CFPB’s Readiness Guide Gets Mixed Reviews

The Consumer Financial Protection Bureau (CFPB) published its 2013 Dodd-Frank Mortgage Rules Readiness Guide. The 22-page document, which is available online only, offers a summary of the rules, a readiness questionnaire, a frequently asked questions (FAQs) section and tools. It outlines the mortgage rules contained in the 2,400-page Dodd-Frank Wall Street Reform and Consumer Protection Act. Readers who want more information can click on various links and read more pages.
Marx Sterbcow, managing attorney with The Sterbcow Law Group in New Orleans, welcomes the guide. ‘Anything that helps lenders achieve compliance, or at least helps them with all the new regulatory rules and regulations coming out, makes things a whole lot easier and simpler,’ he says. ‘At least they will know the effective dates.’

Sterbcow says the guide can be especially useful for lenders with disorganized compliance departments, or even no compliance departments. ‘Lenders may be looking at some of these and thinking, 'Truth in Lending Act Appraisals? Compensation Requirements? What is that? We didn't even look at that.' It helps them bear down and gives them guidelines.’

Part I of the guide lists the eight final rules that the CFPB issued in January 2013. A paragraph summarizes each rule, ending with its effective date. The heading of each rule serves as a link to that rule's section of the CFPB website. For example, a reader who clicks on ‘Ability-to-Repay and Qualified Mortgage Standards (Regulation Z)’ jumps to the CFPB's page showing a summary of the rule, links to a breakdown of the document's contents, a chart comparing ability to repay and qualified mortgage, and links to related proposals. There is also a link to a chart that shows videos – the first one opens with an introduction by CFPB Director Richard Cordray – and the reader can view them all as a single playlist.
However, some industry experts are not impressed with all these links. ‘People have to go back and forth, so it's incredibly cumbersome,’ says Jerry Hanweck, professor of finance at George Mason University School of Management in Fairfax, Va.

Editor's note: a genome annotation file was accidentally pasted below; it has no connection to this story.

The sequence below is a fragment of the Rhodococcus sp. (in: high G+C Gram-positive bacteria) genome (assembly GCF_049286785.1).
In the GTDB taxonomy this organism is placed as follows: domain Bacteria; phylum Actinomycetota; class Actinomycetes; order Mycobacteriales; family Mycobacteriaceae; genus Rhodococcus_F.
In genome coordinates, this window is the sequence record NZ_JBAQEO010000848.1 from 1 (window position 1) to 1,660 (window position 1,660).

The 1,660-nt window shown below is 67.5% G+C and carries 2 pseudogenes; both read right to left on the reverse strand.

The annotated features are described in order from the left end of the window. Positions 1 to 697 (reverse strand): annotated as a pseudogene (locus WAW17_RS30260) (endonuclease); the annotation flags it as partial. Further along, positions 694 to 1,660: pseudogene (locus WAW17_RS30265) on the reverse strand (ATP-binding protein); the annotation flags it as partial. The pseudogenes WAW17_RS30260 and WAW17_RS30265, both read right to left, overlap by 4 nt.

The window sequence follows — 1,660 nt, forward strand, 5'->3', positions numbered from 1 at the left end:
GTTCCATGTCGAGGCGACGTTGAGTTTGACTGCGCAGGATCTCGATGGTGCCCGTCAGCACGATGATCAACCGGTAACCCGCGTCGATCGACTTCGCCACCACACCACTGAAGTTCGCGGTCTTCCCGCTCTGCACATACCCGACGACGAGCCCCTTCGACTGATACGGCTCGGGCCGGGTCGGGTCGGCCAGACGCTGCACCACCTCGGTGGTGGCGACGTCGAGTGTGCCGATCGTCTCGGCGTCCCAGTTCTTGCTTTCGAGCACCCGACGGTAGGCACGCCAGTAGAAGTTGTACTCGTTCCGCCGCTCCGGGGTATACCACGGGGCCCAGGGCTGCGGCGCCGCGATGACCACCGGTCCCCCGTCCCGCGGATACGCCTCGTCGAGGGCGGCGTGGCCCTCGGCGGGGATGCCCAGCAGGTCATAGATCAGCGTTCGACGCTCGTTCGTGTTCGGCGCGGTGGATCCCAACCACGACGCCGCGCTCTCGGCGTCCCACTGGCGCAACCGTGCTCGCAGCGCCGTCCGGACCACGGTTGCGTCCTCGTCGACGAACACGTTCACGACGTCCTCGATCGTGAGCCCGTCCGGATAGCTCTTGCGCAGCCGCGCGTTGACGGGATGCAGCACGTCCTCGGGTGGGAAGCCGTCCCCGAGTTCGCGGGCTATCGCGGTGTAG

Hanweck, who also sits on the board of directors for Millennium Bank in Virginia, says the guide reminds him of checklists that bank examiners use when they visit a bank. ‘This is a worksheet on what you have to do, but they don't tell you how to do it.’

For example, he says, the guide does not offer details about smaller lenders' exemptions from certain details of complex rules such as ability to repay. Someone reading the guide would have to click on several links to land on the Small Entity Compliance Guide.
Others say the guide offers good information. ‘It just basically gives you the highlights,’ says Donald J. Frommeyer, president of the National Association of Mortgage Brokers.

He adds that the Readiness Questionnaire, Part II of the guide, can be helpful as a self-assessment. The section asks questions ranging from ‘Do you offer mortgage loans to consumers?’ and ‘Do you have contracts with any third parties related to mortgage activities?’ to more specific exercises such as ‘Describe the steps you will take to ensure that new product development considers new regulatory rules and risks’ and ‘How will you roll out the changes to your training program?’ The questions are supposed to help the lender assess how far along they are in developing new rules.

Frommeyer, who is also senior vice president of Amtrust Mortgage Funding Inc. in Carmel, Ind., notes that the guide mentions loan originators but does not specify mortgage brokers, so its helpfulness is limited. ‘Part of the problem is you have different rules for banks, correspondent lenders and brokers,’ he says. ‘What they really should do is fix the mortgage business across the board. A mortgage is a mortgage is a mortgage.’
The links offer much more information about each rule, and the information is updated quickly. A broker seeking details on loan originator compensation requirements can jump to the CFPB's 80-page 2013 Loan Originator Rule, which was updated on June 7.

Part III, the FAQs, offers insight on how to contact the CFPB, what institutions must do on the effective dates, where to find examination procedures and other details. Part IV, Tools, provides links to plain-language summaries of the rules. There are also small entity compliance guides for the rules.

‘I think the whole thing is a good effort,’ Sterbcow says. ‘The CFPB didn't have to do this. They did it to help the industry with questions and concerns.’

Nora Caley is a Denver-based freelance writer.


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